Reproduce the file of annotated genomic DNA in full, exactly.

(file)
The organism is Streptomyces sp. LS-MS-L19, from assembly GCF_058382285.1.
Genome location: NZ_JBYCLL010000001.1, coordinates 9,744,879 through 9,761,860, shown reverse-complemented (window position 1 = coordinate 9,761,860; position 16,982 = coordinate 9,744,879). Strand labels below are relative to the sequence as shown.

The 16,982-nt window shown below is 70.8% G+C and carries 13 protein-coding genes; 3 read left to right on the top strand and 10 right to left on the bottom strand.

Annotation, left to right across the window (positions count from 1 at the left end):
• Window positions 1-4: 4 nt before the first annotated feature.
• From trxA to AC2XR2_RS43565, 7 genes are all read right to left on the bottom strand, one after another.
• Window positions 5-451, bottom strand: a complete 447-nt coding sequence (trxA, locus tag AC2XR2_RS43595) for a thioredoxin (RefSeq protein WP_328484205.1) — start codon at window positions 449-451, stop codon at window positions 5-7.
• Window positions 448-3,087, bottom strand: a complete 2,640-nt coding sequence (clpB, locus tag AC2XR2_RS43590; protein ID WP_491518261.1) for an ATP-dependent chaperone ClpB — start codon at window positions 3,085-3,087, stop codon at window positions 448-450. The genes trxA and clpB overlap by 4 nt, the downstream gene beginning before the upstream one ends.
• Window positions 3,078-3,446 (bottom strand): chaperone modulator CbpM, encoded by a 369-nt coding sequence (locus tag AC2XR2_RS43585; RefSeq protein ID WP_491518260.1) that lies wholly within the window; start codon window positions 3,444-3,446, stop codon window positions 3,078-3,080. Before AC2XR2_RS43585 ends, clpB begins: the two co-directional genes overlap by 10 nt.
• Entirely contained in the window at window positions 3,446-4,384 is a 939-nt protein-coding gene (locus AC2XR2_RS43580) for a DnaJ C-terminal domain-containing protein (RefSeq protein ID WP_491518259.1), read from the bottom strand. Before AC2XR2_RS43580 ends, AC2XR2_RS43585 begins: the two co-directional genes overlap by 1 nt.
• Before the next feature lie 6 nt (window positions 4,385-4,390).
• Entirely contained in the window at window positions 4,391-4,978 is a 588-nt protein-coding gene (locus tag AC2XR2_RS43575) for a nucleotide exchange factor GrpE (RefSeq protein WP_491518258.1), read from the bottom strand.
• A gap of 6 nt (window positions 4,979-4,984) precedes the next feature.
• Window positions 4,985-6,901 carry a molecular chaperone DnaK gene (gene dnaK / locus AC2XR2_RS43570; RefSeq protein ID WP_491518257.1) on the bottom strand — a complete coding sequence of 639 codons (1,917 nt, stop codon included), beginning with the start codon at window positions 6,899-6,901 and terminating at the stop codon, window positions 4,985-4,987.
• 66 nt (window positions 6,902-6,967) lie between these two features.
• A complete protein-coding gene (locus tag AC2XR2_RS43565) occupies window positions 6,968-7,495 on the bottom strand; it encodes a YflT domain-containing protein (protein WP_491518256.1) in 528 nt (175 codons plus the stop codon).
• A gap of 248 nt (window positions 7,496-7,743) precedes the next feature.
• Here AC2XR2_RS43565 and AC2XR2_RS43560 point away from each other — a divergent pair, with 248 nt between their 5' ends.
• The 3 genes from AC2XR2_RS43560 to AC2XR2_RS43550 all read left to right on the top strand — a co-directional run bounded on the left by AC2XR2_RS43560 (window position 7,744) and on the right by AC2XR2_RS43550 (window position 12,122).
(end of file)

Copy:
The organism is Streptomyces sp. LS-MS-L19, from assembly GCF_058382285.1.
Genome location: NZ_JBYCLL010000001.1, coordinates 9,744,879 through 9,761,860, shown reverse-complemented (window position 1 = coordinate 9,761,860; position 16,982 = coordinate 9,744,879). Strand labels below are relative to the sequence as shown.

The 16,982-nt window shown below is 70.8% G+C and carries 13 protein-coding genes; 3 read left to right on the top strand and 10 right to left on the bottom strand.

Annotation, left to right across the window (positions count from 1 at the left end):
• Window positions 1-4: 4 nt before the first annotated feature.
• From trxA to AC2XR2_RS43565, 7 genes are all read right to left on the bottom strand, one after another.
• Window positions 5-451, bottom strand: a complete 447-nt coding sequence (trxA, locus tag AC2XR2_RS43595) for a thioredoxin (RefSeq protein WP_328484205.1) — start codon at window positions 449-451, stop codon at window positions 5-7.
• Window positions 448-3,087, bottom strand: a complete 2,640-nt coding sequence (clpB, locus tag AC2XR2_RS43590; protein ID WP_491518261.1) for an ATP-dependent chaperone ClpB — start codon at window positions 3,085-3,087, stop codon at window positions 448-450. The genes trxA and clpB overlap by 4 nt, the downstream gene beginning before the upstream one ends.
• Window positions 3,078-3,446 (bottom strand): chaperone modulator CbpM, encoded by a 369-nt coding sequence (locus tag AC2XR2_RS43585; RefSeq protein ID WP_491518260.1) that lies wholly within the window; start codon window positions 3,444-3,446, stop codon window positions 3,078-3,080. Before AC2XR2_RS43585 ends, clpB begins: the two co-directional genes overlap by 10 nt.
• Entirely contained in the window at window positions 3,446-4,384 is a 939-nt protein-coding gene (locus AC2XR2_RS43580) for a DnaJ C-terminal domain-containing protein (RefSeq protein ID WP_491518259.1), read from the bottom strand. Before AC2XR2_RS43580 ends, AC2XR2_RS43585 begins: the two co-directional genes overlap by 1 nt.
• Before the next feature lie 6 nt (window positions 4,385-4,390).
• Entirely contained in the window at window positions 4,391-4,978 is a 588-nt protein-coding gene (locus tag AC2XR2_RS43575) for a nucleotide exchange factor GrpE (RefSeq protein WP_491518258.1), read from the bottom strand.
• A gap of 6 nt (window positions 4,979-4,984) precedes the next feature.
• Window positions 4,985-6,901 carry a molecular chaperone DnaK gene (gene dnaK / locus AC2XR2_RS43570; RefSeq protein ID WP_491518257.1) on the bottom strand — a complete coding sequence of 639 codons (1,917 nt, stop codon included), beginning with the start codon at window positions 6,899-6,901 and terminating at the stop codon, window positions 4,985-4,987.
• 66 nt (window positions 6,902-6,967) lie between these two features.
• A complete protein-coding gene (locus tag AC2XR2_RS43565) occupies window positions 6,968-7,495 on the bottom strand; it encodes a YflT domain-containing protein (protein WP_491518256.1) in 528 nt (175 codons plus the stop codon).
• A gap of 248 nt (window positions 7,496-7,743) precedes the next feature.
• Here AC2XR2_RS43565 and AC2XR2_RS43560 point away from each other — a divergent pair, with 248 nt between their 5' ends.
• The 3 genes from AC2XR2_RS43560 to AC2XR2_RS43550 all read left to right on the top strand — a co-directional run bounded on the left by AC2XR2_RS43560 (window position 7,744) and on the right by AC2XR2_RS43550 (window position 12,122).